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November 9, 2004

Palestinians Struggle to Find Leadership


by Jim Lobe


RAMALLAH - The Palestinian leadership in Ramallah is struggling to organize itself in the absence of veteran leader Yasser Arafat. His duties have been divided between Prime Minister Ahmed Qureia and former prime minister Mahmoud Abbas. But the old leader may throw a wrench into a smooth succession by having named a chosen successor at the last moment.

Several East European news agencies as well as the Israeli daily newspaper Ma'ariv are reporting that Arafat's wife Suha, who is with him at Percy hospital outside Paris, possesses the leader's "political testament" in which he anoints the head of the political committee of the Palestine Liberation Organization (PLO), Farouk Kaddoumi, as the new leader of the movement.

Kaddoumi, significantly, is also in Paris and not in Ramallah. He still refuses to go there as part of his rejection of the 1993 Oslo peace agreements. The significance of Arafat reportedly naming the leading "rejectionist" in his Fatah movement as his successor cannot be overstated. It may influence the crucial question that many in the West especially ask: will the new leadership be more moderate or not?

In Ramallah, political analyst Ali Jirbawi from the University of Bir Zeit is aghast at the idea, but laughs it off. "It will not make any difference, nothing," he says, and refuses to speculate further about such "rumors."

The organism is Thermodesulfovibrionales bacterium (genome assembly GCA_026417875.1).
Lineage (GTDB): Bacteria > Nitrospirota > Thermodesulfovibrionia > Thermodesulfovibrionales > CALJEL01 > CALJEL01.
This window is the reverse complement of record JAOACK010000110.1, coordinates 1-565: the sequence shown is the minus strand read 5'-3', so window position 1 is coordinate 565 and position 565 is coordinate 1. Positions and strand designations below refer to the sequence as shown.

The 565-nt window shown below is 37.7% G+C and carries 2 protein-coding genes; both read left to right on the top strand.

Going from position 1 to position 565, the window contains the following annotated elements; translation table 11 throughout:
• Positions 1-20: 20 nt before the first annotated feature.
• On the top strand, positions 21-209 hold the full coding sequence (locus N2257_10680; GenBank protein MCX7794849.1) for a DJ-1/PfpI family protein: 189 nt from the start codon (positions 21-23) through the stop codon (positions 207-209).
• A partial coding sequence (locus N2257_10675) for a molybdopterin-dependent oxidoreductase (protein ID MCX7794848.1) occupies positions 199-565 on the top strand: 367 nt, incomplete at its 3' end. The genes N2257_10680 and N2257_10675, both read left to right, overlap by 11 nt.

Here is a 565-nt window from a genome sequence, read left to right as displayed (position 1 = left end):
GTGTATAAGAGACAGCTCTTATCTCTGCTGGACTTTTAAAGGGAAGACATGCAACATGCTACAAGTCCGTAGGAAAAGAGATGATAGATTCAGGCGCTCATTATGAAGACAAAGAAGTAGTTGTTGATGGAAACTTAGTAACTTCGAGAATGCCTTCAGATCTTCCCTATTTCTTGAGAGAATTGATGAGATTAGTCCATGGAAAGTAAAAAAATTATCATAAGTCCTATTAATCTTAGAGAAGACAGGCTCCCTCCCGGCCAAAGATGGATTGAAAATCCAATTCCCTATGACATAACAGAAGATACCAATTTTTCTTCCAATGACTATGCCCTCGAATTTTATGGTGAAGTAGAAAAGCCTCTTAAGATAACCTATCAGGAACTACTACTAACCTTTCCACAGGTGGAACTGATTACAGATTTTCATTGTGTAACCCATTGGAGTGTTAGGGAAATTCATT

Hafez Barghuouti, editor of the popular Palestinian daily al-Hayat al-Jadida, is also shocked at the suggestion. "Farouk Kaddoumi is finished, he will never be allowed to interfere," he said.

Ahmed Qureia denies that the document exists. The consensus in Ramallah is that even if it does, it has no legal status because members of Fatah and the PLO will choose the new leader, not Arafat.

But just the rumor that Arafat has named as his successor a man who rejected the Oslo peace agreements, which form the base for the whole of the Palestinian Authority, could seriously undermine the legitimacy of both Qureia and Abbas.

Both men, who are known as moderates and supporters of the peace process, are trying hard to unify Palestinian factions, including the fundamentalist Muslim movements Hamas and Islamic Jihad. These rejectionist movements demand a say in a unified leadership and they want the Oslo agreements to be abrogated. That demand is unlikely to be met.

Many Palestinians, though, are wary about a new leadership moving too close to Israel and the United States.

Jirbawi says that the leaders have very little room for maneuver. "They will have to be very cautious. They cannot be seen to take steps that Arafat was not willing to take."

When Abbas was prime minister, his own Fatah movement, with the backing of Yasser Arafat, ousted him for not being firm enough with the Israelis.

The succession is complicated by the dual nature of the Palestinian leadership. On the one hand there are the institutions of the Palestinian Authority (PA), which is supposed to rule the people of Gaza and the West Bank, and on the other hand the PLO, which claims to represent the whole of the Palestinian people.